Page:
Some PC users are reporting that they see an ‘Overclocking Failed‘ error whenever they try to boot up their PC. The error message is slightly different depending on the motherboard manufacturer. In most cases, affected users are saying that they’ve never overclocked their default frequencies despite the apparition of this message.
In most cases, the ‘Overclocking Failed‘ error occurs due to a glitch that ends up fooling a series of startup processes that your system is overclocked when in fact you’re running with the default frequencies. In this case, a BIOS / UEFI reset should allow you to fix the issue.
If the glitch is originating from a BIOS / UEFI setting that is maintained by between startups, you’ll need to clear the CMOS battery before being able to boot without issues.
However, this problem can also occur due to a BIOS problem. In this case, updating your BIOS version should allow you to resolve the ‘Overclocking Failed‘ error.
Resetting BIOS Settings
If you’re seeing the ‘Overclocking Failed‘ error during every startup sequence, your first attempt at fixing this issue is to reset your BIOS settings and see if that ends up fixing the issue for you. It’s likely that a BIOS / CMOS glitch ends up telling the processes responsible for the booting sequence that your frequencies are overclocked even if they aren’t.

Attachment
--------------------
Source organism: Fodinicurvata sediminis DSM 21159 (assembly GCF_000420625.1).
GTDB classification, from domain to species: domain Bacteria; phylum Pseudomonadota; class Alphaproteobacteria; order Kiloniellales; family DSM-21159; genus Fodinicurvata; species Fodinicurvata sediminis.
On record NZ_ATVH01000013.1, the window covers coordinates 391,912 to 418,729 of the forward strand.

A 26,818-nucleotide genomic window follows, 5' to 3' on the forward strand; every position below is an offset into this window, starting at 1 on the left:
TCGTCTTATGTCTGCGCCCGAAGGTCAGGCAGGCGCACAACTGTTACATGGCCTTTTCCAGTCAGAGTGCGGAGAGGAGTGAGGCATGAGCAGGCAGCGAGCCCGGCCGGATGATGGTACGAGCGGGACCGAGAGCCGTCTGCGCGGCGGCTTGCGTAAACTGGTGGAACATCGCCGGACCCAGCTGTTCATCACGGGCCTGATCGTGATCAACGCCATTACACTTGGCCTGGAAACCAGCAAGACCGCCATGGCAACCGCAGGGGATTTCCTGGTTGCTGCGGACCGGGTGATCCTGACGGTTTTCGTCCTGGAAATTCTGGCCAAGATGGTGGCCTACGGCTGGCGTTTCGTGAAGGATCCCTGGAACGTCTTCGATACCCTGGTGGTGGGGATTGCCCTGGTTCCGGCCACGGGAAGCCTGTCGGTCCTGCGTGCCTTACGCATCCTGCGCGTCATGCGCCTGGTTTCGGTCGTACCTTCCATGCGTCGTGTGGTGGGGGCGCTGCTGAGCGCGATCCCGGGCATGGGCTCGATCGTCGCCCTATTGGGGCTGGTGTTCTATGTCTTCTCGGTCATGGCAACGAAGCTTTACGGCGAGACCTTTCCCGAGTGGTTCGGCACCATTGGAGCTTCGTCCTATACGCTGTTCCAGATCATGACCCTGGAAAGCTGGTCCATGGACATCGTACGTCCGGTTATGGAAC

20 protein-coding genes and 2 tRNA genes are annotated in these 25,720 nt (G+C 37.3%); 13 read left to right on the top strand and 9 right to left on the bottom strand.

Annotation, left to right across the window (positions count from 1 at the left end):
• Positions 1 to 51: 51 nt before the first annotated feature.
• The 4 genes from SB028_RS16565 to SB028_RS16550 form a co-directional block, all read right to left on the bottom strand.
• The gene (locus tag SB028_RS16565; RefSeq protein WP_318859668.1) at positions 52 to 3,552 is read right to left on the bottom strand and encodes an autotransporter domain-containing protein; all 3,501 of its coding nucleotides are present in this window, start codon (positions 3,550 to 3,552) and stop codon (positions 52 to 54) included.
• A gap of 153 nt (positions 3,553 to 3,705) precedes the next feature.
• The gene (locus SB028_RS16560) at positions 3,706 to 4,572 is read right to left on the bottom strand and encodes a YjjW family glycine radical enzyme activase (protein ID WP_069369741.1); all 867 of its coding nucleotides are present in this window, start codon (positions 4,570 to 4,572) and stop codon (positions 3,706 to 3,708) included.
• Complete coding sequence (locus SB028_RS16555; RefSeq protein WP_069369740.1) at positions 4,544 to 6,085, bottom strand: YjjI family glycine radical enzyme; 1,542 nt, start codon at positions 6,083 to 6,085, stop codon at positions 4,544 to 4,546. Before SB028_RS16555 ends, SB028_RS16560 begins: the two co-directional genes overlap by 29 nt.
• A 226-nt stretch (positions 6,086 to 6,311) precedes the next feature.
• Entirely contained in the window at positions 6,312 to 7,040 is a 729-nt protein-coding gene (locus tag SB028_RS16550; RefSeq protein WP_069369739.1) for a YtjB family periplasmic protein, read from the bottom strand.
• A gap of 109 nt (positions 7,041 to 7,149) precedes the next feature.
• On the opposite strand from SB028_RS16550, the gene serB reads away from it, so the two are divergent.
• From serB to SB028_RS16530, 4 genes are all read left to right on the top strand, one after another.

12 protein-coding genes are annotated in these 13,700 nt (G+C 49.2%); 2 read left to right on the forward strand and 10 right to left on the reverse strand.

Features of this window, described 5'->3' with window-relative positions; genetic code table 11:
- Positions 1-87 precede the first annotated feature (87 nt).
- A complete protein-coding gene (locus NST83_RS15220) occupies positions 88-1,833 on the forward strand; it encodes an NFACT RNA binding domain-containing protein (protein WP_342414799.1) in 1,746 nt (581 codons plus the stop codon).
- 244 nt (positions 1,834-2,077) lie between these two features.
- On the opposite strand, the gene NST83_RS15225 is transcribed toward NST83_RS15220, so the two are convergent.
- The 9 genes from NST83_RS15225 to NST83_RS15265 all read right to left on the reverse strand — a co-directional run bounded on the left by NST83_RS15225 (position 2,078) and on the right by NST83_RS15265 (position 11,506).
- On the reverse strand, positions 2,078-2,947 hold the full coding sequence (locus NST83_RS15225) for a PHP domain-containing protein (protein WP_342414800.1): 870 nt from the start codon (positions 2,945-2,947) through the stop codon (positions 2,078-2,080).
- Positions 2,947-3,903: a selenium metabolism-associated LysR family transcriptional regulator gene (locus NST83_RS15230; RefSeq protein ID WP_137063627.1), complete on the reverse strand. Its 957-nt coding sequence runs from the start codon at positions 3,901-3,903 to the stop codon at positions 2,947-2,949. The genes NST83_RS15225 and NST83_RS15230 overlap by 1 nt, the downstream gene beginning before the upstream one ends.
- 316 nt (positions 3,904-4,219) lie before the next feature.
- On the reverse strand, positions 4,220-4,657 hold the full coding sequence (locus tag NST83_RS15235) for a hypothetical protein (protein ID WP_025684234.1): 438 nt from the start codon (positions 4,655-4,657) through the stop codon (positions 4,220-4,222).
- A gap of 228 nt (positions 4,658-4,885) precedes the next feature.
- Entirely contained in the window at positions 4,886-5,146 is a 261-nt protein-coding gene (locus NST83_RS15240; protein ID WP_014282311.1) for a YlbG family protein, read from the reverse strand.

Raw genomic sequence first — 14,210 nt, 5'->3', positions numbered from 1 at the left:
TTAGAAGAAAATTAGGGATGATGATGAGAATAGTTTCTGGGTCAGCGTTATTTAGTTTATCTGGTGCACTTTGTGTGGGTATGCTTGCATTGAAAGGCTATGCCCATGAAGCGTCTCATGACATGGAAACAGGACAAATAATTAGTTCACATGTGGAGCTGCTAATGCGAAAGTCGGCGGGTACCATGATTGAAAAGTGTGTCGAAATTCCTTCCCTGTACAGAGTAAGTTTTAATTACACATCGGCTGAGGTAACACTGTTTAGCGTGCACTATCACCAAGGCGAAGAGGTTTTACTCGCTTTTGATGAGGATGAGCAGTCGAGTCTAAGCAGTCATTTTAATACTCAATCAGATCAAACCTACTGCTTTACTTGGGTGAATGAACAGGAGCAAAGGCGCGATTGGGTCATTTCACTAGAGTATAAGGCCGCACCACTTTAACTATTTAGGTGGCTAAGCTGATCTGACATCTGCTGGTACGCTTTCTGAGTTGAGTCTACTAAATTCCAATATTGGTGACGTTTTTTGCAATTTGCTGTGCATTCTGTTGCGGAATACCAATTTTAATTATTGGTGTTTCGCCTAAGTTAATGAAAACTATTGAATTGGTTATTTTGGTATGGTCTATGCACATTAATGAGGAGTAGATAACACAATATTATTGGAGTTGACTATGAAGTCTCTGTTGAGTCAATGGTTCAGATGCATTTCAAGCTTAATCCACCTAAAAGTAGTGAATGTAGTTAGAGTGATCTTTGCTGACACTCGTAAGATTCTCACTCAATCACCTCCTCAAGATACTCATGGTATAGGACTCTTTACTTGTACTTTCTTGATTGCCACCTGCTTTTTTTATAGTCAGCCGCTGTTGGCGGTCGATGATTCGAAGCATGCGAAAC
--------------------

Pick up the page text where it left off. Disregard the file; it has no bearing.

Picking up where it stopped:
In case this scenario is applicable, one of the guides below in order to reset your BIOS pr UEFI settings to the default. If you’re using the older BIOS technology, follow Option 1 and if you’re using UEFI, follow Option 2.
Note: Keep in mind that depending on your motherboard manufacturer and the boot technology, some steps and options might be slightly different than the instructions presented below.
Option 1: Resetting BIOS settings
- Power up your computer and start pressing the Setup (Boot key) repeatedly as soon as you see the initial screen. The Setup key should be displayed on the screen, but in case you can’t see it, try pressing on Esc key, F keys (F1, F2, F4, F6, F8 or F12) or press the Del key (on Dell computers) to access your BIOS setup menu.
- Once you’re inside your BIOS settings, look for a setting named Setup Defaults and then click on Load Setup Defaults and follow the on-screen prompts to confirm and save the current configuration.
Note: Depending on your motherboard, you might find this option named Reset to Default, Factory Default or Setup Default. Keep in mind that with some BIOS versions, you can load the default BIOS configuration simply by pressing F9 and confirming by pressing Enter.
- Save the changes, then exit and see if the boot sequence completes without the same ‘Overclocking Failed‘ error.
Option 2: Resetting UEFI Settings
- Insert an installation media that is compatible with your Windows version that you’re currently rocking. As soon as you get past the initial screen, press any key to boot from the installation media.
Note: If you don’t have a compatible installation media, you can also get to the Recovery menu by forcing 3 consecutive startup fails – You can do this by powering off your computer manually while your OS is engaged in the Booting sequence).